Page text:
In reviewing the educational goals of the project, and how to develop the final pitch, I recognize that teaching students how to search for primary source material is an important project goal. “Mapping” will support Arlington’s history teachers “inquiry based learning” methodology and will be an important resource to support their Civil War curriculums. The site offers an opportunity to teach local history by researching an Arlington focused primary source collection. Since the collection is centralized and available to all students, the classroom experience will be a shared experience. And most importantly, students will be able to develop and share their own historic interpretations online.

Teaching & Learning History

First Piece of the Puzzle

In Virginia, 4th grade is when students get their first introduction to the American Civil War. For teachers there are many resources and guides to help them navigate through the complex and difficult themes associated with the conflict. However, in Arlington, there have been recent historical discoveries that makes the war even more relevant for students.

As part of a historic preservation campaign to save the Febrey Estate located on Upton’s Hill, researchers “rediscovered” the property’s connection to the Civil War. As a result, an online collection of primary resources are now available for teachers and students to review and analyze.

The project called “Mapping the Civil War in Arlington” provides students with a asynchronous digital learning opportunity. Using the site’s map, students can explore a multitude of primary sources, including historic photographs, letters, official records, books, and diaries.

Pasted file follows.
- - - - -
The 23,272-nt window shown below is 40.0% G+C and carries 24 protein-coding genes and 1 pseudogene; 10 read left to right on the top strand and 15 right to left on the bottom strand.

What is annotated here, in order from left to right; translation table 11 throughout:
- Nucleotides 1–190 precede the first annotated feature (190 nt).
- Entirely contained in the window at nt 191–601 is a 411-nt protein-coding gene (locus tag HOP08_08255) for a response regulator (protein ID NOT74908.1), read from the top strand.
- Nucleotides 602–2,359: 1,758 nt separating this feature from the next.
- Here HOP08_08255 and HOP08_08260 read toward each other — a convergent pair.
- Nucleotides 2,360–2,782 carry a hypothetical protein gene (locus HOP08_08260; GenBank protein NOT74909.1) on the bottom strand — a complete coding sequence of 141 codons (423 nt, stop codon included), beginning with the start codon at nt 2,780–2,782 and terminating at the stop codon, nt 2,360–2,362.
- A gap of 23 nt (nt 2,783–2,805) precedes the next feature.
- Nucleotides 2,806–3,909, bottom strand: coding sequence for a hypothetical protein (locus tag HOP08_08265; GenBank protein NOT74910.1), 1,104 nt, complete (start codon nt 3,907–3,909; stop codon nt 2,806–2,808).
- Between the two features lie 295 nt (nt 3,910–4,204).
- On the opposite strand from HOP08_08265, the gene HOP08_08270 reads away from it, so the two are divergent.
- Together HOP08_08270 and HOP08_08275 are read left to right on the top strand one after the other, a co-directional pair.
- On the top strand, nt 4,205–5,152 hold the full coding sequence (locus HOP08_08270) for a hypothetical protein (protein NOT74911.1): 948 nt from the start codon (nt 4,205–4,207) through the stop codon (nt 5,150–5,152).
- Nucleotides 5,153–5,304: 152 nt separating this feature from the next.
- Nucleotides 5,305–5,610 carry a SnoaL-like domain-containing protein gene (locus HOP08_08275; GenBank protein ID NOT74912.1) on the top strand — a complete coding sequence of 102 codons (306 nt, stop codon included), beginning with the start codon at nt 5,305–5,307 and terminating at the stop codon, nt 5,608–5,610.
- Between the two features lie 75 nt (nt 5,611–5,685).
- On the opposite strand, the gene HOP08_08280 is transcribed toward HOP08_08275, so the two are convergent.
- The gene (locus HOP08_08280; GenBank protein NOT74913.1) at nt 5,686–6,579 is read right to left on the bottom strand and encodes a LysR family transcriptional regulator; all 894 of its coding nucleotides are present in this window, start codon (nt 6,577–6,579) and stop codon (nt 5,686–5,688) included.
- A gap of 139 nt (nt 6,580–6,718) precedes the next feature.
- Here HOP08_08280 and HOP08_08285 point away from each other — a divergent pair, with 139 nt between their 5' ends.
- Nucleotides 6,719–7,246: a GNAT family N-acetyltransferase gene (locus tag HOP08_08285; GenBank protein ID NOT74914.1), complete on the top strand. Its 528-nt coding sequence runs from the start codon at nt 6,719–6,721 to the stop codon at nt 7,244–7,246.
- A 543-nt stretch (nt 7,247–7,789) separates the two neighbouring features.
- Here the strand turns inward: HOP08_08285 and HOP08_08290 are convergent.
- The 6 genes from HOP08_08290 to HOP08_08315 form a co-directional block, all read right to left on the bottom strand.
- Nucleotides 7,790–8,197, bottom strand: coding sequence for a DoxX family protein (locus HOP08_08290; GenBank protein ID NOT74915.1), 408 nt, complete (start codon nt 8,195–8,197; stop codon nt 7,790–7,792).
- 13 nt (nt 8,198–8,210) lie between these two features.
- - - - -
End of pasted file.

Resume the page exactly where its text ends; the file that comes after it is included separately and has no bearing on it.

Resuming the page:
The site also encourages teachers and students to collaborate and make contributions to the site if they discover an unknown primary source. The following list of competency questions have been generated to assist Arlington County elementary teachers develop their own Civil War lesson plans that focus on local history. The goal is to make the Civil War more relevant to Arlington’s students.

Upton’s Hill 1861

1) What are some of the unique geographical features of Arlington County that made it so strategic during the war? (Arlington Heights, hills, valleys, Potomac river).

2) Compare and contrast a modern map with one from 1861. What roads existed then? What bridges existed then? What about transportation like canals or railroads? How long did it take people to travel a mile compared to today?

3) What cities or towns existed back then? What was Arlington’s relationship with Georgetown, Alexandria or Falls Church?

4) When was the Alexandria, Loudon, and Hampshire railroad built and why was it so important during the war? What battle took place on the railroad early in the war (Battle of Vienna)?

1) What was the Retrocession of 1846 and what were the root causes? What was slavery’s role in the return of Alexandria to Virginia? What impact did the 1862 Emancipation Proclamation have on Arlington?

2) Who were the radical republicans and why were so many people living in Arlington at the time considered Unionists?

3) Why did President Abraham Lincoln wait until May 24, 1861 until sending Union troops into Northern Virginia?

4) What did the Virginia vote on May 23, 1861 (Referendum on the Ratification of Succession) decide?

Civil War
1) What were some of the strategic objectives of the Union Army in occupying Arlington? (Construction of forts, protecting bridges, establishing camps)

2)Identify some of the fort and camp locations from early 1861, what is located there today?

3) What is the closest camp or fort to where you live in Arlington?

4) Who were some of the famous Civil War personalities that spent time in or around Arlington during the early war? (Robert E. Lee, President Lincoln, George B. McClellan, James Longstreet, Jeb Stuart, and Irvin McDowell?